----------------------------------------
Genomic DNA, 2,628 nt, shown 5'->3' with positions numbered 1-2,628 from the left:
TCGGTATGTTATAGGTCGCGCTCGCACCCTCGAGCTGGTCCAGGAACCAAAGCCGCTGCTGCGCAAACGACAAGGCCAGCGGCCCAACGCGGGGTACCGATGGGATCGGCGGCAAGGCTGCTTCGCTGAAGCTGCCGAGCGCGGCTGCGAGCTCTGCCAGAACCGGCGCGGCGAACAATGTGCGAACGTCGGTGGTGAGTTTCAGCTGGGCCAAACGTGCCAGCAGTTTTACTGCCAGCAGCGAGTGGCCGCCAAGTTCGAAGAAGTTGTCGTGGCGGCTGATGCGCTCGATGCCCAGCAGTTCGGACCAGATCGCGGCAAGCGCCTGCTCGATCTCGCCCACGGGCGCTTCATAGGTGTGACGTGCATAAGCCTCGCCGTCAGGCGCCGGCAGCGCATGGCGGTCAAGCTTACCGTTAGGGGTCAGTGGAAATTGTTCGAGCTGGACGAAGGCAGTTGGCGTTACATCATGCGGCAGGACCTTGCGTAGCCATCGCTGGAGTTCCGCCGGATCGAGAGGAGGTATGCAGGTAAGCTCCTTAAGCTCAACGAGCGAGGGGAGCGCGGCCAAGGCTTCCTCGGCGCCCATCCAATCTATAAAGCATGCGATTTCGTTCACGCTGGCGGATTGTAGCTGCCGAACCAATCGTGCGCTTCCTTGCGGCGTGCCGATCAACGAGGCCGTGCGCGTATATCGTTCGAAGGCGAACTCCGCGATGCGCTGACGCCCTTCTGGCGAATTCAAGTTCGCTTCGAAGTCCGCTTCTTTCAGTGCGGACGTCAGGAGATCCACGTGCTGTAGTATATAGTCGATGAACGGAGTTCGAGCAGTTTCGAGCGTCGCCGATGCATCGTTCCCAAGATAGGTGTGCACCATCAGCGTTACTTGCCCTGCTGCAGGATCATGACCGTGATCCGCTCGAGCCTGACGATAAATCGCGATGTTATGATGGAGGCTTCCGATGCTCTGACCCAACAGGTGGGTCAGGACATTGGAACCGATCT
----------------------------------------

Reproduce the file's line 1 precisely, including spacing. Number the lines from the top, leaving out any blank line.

Genomic DNA, 2,628 nt, shown 5'->3' with positions numbered 1-2,628 from the left: